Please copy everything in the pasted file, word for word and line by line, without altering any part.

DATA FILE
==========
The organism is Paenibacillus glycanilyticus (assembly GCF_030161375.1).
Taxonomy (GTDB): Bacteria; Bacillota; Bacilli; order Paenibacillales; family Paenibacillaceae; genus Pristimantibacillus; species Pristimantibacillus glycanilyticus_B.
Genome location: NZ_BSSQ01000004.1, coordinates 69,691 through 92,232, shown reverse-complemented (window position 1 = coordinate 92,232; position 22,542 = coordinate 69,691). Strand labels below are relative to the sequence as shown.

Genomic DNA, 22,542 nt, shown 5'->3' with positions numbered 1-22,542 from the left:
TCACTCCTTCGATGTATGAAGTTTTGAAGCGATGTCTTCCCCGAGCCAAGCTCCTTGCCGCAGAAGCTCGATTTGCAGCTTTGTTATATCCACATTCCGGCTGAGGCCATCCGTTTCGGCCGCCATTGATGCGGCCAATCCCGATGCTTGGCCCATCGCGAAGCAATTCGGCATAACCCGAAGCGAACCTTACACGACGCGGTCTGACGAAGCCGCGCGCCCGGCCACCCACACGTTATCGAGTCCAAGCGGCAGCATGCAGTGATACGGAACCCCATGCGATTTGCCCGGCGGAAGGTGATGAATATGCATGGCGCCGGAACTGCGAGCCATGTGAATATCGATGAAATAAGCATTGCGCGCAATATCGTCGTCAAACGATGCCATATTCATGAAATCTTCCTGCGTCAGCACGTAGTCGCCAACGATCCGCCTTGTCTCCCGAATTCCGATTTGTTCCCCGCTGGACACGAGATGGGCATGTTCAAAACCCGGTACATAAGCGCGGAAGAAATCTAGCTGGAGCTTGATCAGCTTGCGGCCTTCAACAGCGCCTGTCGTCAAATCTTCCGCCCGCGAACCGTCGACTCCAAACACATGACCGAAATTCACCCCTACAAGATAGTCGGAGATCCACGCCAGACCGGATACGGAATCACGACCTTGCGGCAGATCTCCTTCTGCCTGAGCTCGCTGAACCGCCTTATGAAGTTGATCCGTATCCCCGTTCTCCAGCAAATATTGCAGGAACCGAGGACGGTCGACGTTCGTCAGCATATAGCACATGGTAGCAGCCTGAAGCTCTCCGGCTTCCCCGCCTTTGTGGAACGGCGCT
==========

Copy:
The organism is Paenibacillus glycanilyticus (assembly GCF_030161375.1).
Taxonomy (GTDB): Bacteria; Bacillota; Bacilli; order Paenibacillales; family Paenibacillaceae; genus Pristimantibacillus; species Pristimantibacillus glycanilyticus_B.
Genome location: NZ_BSSQ01000004.1, coordinates 69,691 through 92,232, shown reverse-complemented (window position 1 = coordinate 92,232; position 22,542 = coordinate 69,691). Strand labels below are relative to the sequence as shown.

Genomic DNA, 22,542 nt, shown 5'->3' with positions numbered 1-22,542 from the left:
TCACTCCTTCGATGTATGAAGTTTTGAAGCGATGTCTTCCCCGAGCCAAGCTCCTTGCCGCAGAAGCTCGATTTGCAGCTTTGTTATATCCACATTCCGGCTGAGGCCATCCGTTTCGGCCGCCATTGATGCGGCCAATCCCGATGCTTGGCCCATCGCGAAGCAATTCGGCATAACCCGAAGCGAACCTTACACGACGCGGTCTGACGAAGCCGCGCGCCCGGCCACCCACACGTTATCGAGTCCAAGCGGCAGCATGCAGTGATACGGAACCCCATGCGATTTGCCCGGCGGAAGGTGATGAATATGCATGGCGCCGGAACTGCGAGCCATGTGAATATCGATGAAATAAGCATTGCGCGCAATATCGTCGTCAAACGATGCCATATTCATGAAATCTTCCTGCGTCAGCACGTAGTCGCCAACGATCCGCCTTGTCTCCCGAATTCCGATTTGTTCCCCGCTGGACACGAGATGGGCATGTTCAAAACCCGGTACATAAGCGCGGAAGAAATCTAGCTGGAGCTTGATCAGCTTGCGGCCTTCAACAGCGCCTGTCGTCAAATCTTCCGCCCGCGAACCGTCGACTCCAAACACATGACCGAAATTCACCCCTACAAGATAGTCGGAGATCCACGCCAGACCGGATACGGAATCACGACCTTGCGGCAGATCTCCTTCTGCCTGAGCTCGCTGAACCGCCTTATGAAGTTGATCCGTATCCCCGTTCTCCAGCAAATATTGCAGGAACCGAGGACGGTCGACGTTCGTCAGCATATAGCACATGGTAGCAGCCTGAAGCTCTCCGGCTTCCCCGCCTTTGTGGAACGGCGCT